By Ahmad Rafat
Iran’s Ministry of Intelligence said in a statement on Sept. 30 that it had arrested nine European nationals from Germany, France, Poland, the Netherlands, Sweden, Italy, and other countries, for their alleged “participation in the unrest” or “role in colluding behind the scenes.”
The family of one detainee broke their silence on Oct. 3, naming her as Alessia Piperno, a 30-year-old Italian citizen.
Ms. Piperno was reportedly arrested on Sept. 29 before she could celebrate her 30th birthday with her friends. She spoke to her family in Rome two days later.
“My daughter called us crying and saying she was in prison,” Alessia’s father, Roberto Piperno, who owns a bookstore in Rome, said. “Many prisoners have been incarcerated for no reason for months. My daughter asked for our help, saying she feared she could never leave.”
“We have not heard from Alessia since then,” Mr. Piperno explained. “We have contacted the Italian Foreign Ministry and embassy [in Tehran]; both told us they had no further information, noting that the Islamic Republic was not cooperating on this issue.”
The Italian Foreign Ministry reportedly asked Roberto Piperno not to speak publicly about his daughter’s detention, forcing him to remove all of his Facebook posts relating to his daughter’s plight.
Kayhan Life has seen the content of the deleted Facebook post, in which Roberto Piperno wrote: “We did not hear from Alessia after a phone conversation we had on her birthday, Sept. 28, until she called us from prison on Sept. 30. We have not heard from her and received no news since then. Her phone is turned off. My wife, son, and I cannot remain silent. We cannot keep quiet when a tearful child asks for help from her parents in a trembling voice.”
Alessia Piperno quit her job six years ago to travel the world. She published her experiences and observations on her Instagram account (@travel.adventure.freedom). Alessia traveled to Iran two months ago and planned to visit Pakistan afterward.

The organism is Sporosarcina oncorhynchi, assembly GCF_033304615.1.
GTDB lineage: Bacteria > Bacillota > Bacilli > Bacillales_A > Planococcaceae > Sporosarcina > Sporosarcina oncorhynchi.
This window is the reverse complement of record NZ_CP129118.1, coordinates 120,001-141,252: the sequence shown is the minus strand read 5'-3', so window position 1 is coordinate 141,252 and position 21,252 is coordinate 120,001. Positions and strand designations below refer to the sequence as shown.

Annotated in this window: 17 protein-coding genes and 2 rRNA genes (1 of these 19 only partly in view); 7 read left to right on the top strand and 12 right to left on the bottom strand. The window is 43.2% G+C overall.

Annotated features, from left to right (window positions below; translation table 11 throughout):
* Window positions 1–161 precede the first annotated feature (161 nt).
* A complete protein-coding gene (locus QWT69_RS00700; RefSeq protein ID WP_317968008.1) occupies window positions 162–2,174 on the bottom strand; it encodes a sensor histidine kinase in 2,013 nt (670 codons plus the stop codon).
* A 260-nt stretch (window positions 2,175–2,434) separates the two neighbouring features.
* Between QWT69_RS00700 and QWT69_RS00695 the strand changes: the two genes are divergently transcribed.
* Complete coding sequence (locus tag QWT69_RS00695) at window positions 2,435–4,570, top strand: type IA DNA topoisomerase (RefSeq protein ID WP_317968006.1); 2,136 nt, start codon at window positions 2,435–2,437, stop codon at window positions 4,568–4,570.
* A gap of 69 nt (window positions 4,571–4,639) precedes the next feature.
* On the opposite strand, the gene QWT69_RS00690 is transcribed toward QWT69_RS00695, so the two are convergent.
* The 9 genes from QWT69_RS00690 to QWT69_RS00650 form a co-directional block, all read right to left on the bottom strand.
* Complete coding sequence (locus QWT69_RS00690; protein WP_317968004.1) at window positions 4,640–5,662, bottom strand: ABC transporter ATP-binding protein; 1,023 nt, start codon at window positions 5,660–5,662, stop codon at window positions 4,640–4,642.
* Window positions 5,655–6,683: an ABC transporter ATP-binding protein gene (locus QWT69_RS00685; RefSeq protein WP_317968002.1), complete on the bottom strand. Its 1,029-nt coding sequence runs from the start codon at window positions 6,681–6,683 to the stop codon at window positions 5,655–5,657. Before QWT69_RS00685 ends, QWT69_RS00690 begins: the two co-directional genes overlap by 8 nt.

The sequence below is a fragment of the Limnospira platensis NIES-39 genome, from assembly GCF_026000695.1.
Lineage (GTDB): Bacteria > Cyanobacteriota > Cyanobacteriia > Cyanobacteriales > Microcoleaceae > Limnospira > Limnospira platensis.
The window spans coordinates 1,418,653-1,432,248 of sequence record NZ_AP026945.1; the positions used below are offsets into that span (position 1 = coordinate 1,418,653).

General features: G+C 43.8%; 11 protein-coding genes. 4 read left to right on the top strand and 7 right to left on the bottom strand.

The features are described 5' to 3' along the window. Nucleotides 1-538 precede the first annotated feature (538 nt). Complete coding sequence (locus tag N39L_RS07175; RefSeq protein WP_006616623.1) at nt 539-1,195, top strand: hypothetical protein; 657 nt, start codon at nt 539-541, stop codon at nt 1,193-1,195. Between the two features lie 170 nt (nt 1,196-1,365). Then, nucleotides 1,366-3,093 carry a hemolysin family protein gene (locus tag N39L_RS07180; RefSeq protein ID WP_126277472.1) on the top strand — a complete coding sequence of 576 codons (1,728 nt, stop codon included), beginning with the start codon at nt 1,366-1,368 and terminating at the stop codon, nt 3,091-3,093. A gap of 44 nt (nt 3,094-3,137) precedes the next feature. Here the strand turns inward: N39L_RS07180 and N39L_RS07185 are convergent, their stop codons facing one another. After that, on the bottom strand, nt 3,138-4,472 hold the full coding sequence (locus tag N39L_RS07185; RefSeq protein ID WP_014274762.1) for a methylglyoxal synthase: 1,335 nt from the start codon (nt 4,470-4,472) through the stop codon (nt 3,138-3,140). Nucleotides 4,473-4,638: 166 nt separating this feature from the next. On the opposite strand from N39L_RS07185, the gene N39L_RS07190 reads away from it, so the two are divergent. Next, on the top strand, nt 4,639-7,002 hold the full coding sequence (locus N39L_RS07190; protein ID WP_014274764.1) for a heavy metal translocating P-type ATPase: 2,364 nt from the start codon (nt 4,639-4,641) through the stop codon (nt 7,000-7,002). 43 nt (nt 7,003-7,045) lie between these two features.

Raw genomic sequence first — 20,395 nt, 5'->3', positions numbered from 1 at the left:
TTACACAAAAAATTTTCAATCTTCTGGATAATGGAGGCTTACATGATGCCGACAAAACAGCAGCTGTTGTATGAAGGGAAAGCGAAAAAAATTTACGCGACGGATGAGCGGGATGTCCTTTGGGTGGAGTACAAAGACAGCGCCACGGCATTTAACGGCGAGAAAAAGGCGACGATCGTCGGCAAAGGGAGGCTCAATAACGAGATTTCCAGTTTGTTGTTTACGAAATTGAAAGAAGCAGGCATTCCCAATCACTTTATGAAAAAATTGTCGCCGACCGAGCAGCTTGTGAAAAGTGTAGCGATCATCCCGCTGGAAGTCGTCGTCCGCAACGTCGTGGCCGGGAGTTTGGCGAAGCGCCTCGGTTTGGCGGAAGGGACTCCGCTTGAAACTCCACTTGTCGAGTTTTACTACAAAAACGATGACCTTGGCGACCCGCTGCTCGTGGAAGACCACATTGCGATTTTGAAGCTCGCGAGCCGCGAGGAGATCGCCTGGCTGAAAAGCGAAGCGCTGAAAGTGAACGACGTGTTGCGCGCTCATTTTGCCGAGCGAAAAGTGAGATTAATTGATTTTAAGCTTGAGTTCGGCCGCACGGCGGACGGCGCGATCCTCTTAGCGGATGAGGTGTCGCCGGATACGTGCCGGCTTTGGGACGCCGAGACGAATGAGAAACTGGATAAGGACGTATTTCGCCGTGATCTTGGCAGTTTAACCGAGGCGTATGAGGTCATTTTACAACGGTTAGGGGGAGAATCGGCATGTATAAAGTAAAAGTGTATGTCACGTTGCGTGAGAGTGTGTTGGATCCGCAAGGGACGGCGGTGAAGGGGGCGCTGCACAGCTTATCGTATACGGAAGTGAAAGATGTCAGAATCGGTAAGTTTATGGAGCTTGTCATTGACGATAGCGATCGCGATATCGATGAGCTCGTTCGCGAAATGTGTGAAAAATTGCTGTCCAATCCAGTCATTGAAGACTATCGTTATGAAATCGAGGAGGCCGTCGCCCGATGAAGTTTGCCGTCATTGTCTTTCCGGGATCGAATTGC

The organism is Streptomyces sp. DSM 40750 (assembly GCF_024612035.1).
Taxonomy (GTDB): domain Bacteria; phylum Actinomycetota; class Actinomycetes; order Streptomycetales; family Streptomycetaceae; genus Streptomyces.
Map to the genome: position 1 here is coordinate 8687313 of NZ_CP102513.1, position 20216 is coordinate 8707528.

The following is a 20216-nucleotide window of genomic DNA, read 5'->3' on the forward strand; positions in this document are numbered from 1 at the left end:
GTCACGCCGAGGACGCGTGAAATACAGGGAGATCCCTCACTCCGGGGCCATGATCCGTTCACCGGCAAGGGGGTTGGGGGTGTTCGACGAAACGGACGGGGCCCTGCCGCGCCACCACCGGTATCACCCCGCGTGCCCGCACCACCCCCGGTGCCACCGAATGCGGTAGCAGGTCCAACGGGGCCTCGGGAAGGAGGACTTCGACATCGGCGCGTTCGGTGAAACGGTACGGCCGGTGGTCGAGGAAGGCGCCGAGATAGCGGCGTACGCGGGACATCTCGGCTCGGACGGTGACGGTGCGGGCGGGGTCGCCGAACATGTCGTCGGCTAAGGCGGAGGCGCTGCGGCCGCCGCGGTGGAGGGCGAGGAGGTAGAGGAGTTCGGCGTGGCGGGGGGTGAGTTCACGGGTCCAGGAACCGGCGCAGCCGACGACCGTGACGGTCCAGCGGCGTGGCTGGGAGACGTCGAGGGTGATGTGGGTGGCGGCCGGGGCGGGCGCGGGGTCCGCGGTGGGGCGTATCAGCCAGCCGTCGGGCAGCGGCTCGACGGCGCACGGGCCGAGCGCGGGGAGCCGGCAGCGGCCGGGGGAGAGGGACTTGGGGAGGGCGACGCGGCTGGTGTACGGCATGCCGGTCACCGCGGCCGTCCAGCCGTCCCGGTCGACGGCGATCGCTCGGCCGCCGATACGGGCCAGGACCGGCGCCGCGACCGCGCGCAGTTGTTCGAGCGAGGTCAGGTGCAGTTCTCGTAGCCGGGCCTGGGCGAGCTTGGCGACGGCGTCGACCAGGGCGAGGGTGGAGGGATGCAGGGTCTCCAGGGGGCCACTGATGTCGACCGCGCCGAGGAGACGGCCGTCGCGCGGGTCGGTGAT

“We world travelers and tourists stay in a country as long as everything is beautiful, but get on a plane and leave as soon as the situation changes,” Alessia wrote at the start of the protests in Iran. “Although it may not be a smart choice, I cannot leave and want to be present in these moments.”
“People are tired here and refuse to be manipulated by anyone. That is why they have come out into the streets in their thousands,” she added. “They are crying for freedom. They are all out; women, men, young and old. Every single one of them put their lives on the line when they protest in the streets.”
In an earlier Instagram post, Alessia said: “Iranian police killed a 22-year-old Iranian girl because of a problem with her hijab. It could have happened to me, my friend Haniyeh, or any other woman I met during this trip. The hijab does not symbolize religion in Iran but the state. Every woman must cover her entire body; otherwise, she may be imprisoned or receive 70 lashes.”
“I have been living here for two months and consider myself one of these women fighting for their rights and protesting for freedom,” she said. “Many of these women have come out because a 22-year-old should not be killed for wearing an incomplete hijab. Before being women, we are human beings.”
Alessia wrote in her last Instagram post before her arrest: “I will start the seventh year of my travel in a few days. However, when I look back, it seems as if I put on my rucksack only a few days ago to travel to the land of my dream, Australia. I was only 24 years old then. I am 30 years old now. I had promised myself to stop [traveling] at 30. The day has come, but I wonder if I am ready to stop.”
“These have been the most beautiful years of my life,” she added. “I have truly lived during these years. I have learned much, met incredible people, and discovered the true beauty of our planet. The world and people have given me more than I ever hoped for, and I have been recharged with so much energy that I cannot just keep it all for myself.”
Kayhan Life contacted the Italian Embassy in Tehran but could not get any further information about the plight of Alessia Piperno.
An Italian national living in Tehran, who had a chance encounter with Alessia three days before her arrest, told Kayhan Life: “Although we cannot say that she was revolutionary or even political, she was deeply affected by the protests, and said we must make the world hear the voice of these people.”
Alessia’s other posts on her Instagram account, besides those describing her positive and beautiful experiences during her visit to Iran, could have led to her arrest.
The Islamic Republic needed to arrest some foreign visitors for supporting its theory of “a global conspiracy” and “the role of foreign countries in the unrest.”
Branding Alessia and the other eight detained Europeans as “American and Israeli spies” and holding them as hostages will enable the regime to use them as bargaining chips in its future dealings.